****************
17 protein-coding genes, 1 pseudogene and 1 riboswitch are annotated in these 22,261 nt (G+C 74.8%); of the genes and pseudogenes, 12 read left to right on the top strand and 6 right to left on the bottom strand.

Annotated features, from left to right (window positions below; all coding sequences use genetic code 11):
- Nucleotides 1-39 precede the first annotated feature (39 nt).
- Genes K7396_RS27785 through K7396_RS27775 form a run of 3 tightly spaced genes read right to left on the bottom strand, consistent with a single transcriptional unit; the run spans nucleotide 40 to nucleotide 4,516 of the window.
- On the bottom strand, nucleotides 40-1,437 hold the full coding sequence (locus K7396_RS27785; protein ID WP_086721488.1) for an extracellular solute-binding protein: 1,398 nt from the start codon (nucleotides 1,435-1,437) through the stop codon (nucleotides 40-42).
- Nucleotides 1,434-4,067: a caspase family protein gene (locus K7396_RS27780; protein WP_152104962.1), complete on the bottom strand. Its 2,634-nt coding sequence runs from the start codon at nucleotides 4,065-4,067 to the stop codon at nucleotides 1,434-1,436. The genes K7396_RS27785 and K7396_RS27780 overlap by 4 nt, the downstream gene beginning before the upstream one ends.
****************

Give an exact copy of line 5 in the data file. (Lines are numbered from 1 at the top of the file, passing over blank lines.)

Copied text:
- On the bottom strand, nucleotides 40-1,437 hold the full coding sequence (locus K7396_RS27785; protein ID WP_086721488.1) for an extracellular solute-binding protein: 1,398 nt from the start codon (nucleotides 1,435-1,437) through the stop codon (nucleotides 40-42).